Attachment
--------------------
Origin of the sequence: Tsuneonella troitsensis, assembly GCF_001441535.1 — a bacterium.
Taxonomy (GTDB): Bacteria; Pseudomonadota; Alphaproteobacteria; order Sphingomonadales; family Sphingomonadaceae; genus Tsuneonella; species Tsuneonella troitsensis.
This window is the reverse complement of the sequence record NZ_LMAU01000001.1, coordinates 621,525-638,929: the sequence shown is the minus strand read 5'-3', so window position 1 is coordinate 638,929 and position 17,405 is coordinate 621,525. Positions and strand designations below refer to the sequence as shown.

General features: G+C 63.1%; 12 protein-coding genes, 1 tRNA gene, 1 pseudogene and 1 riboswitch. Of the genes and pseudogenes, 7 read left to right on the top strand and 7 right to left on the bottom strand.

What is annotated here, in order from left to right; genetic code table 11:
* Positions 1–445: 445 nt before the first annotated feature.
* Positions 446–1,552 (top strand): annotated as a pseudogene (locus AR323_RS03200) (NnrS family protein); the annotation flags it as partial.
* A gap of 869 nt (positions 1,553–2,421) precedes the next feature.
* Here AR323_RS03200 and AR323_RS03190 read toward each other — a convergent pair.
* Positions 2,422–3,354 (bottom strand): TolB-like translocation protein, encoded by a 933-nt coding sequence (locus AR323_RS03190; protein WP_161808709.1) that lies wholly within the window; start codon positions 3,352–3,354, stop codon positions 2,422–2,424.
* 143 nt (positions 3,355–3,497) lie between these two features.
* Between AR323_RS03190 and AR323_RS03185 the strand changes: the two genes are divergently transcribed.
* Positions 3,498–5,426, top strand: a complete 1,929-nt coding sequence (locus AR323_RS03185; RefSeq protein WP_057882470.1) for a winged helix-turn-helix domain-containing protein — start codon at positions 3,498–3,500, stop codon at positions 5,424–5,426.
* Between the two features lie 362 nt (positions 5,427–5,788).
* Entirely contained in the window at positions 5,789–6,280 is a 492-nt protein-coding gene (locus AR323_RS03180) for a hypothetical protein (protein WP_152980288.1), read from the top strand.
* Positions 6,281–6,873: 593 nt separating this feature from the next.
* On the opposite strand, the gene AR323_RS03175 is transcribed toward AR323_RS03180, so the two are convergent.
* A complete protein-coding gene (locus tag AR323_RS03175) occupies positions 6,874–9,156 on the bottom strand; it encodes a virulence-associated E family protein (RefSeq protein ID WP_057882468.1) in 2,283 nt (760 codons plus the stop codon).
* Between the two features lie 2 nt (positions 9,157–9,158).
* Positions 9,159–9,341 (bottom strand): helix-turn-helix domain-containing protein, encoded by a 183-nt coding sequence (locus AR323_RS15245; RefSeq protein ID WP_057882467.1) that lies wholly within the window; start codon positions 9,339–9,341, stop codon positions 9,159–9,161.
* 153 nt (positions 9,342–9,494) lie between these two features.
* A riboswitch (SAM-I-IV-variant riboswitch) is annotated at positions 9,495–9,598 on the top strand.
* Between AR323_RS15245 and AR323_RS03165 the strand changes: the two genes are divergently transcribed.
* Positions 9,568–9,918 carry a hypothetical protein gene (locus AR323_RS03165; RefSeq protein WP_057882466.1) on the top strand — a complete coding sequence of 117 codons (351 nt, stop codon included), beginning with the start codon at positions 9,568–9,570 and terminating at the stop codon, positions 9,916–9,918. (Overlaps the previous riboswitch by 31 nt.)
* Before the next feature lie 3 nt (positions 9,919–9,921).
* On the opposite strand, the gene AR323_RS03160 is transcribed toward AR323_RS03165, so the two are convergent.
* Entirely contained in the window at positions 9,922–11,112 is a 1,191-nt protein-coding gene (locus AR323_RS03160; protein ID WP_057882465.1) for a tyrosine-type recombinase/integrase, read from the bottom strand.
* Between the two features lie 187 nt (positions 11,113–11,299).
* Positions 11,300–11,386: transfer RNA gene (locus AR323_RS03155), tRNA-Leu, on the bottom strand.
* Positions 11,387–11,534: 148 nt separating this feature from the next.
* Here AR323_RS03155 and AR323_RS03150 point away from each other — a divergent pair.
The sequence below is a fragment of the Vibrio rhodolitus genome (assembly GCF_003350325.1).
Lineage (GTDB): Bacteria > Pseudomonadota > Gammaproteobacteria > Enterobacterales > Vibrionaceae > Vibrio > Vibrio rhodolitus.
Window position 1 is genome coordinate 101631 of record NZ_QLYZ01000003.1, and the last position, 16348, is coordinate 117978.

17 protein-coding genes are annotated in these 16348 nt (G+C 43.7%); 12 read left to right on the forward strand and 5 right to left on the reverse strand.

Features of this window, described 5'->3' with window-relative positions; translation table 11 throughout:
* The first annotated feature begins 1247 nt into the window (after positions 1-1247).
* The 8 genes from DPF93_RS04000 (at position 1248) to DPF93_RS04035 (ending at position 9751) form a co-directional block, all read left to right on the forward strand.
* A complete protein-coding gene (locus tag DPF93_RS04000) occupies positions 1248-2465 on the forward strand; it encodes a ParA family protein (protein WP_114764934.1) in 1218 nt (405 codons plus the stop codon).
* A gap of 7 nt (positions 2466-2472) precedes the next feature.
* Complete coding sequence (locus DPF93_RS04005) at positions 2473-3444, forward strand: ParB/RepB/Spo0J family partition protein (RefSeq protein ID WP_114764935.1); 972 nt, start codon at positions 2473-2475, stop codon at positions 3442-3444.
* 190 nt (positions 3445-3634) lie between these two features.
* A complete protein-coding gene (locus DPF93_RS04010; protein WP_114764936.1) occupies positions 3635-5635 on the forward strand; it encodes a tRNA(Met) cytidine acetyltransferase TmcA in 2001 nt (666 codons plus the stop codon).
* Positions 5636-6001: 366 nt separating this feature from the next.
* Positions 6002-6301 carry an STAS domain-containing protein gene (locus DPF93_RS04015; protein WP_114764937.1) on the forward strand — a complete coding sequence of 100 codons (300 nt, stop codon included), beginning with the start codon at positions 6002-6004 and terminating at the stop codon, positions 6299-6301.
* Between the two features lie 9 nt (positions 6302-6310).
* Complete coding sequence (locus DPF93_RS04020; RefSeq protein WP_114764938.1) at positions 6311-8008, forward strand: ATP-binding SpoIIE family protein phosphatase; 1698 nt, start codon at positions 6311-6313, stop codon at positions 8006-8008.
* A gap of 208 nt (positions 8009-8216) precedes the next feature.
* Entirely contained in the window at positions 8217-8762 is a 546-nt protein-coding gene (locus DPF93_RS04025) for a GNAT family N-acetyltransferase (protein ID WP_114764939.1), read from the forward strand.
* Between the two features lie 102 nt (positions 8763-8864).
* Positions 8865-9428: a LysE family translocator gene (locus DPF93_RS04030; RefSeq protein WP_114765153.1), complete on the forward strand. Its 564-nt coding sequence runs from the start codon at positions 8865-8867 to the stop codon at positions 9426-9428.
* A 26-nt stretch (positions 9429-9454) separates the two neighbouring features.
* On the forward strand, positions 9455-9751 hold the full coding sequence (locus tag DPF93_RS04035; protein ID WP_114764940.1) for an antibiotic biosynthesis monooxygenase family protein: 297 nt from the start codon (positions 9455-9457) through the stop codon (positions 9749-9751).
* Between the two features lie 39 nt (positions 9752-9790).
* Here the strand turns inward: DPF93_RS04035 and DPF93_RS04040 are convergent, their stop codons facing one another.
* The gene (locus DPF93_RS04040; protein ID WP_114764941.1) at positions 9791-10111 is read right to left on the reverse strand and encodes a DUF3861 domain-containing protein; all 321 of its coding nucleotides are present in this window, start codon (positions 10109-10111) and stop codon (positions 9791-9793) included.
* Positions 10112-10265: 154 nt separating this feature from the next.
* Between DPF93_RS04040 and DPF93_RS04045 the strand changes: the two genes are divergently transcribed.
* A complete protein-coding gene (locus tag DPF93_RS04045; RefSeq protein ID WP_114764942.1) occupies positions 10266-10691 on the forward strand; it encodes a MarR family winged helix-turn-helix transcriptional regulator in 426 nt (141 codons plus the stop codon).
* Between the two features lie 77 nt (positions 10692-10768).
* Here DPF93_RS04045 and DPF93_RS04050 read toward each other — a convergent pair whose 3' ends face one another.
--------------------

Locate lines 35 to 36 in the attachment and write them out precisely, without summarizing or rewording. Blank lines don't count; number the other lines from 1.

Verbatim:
17 protein-coding genes are annotated in these 16348 nt (G+C 43.7%); 12 read left to right on the forward strand and 5 right to left on the reverse strand.

Features of this window, described 5'->3' with window-relative positions; translation table 11 throughout: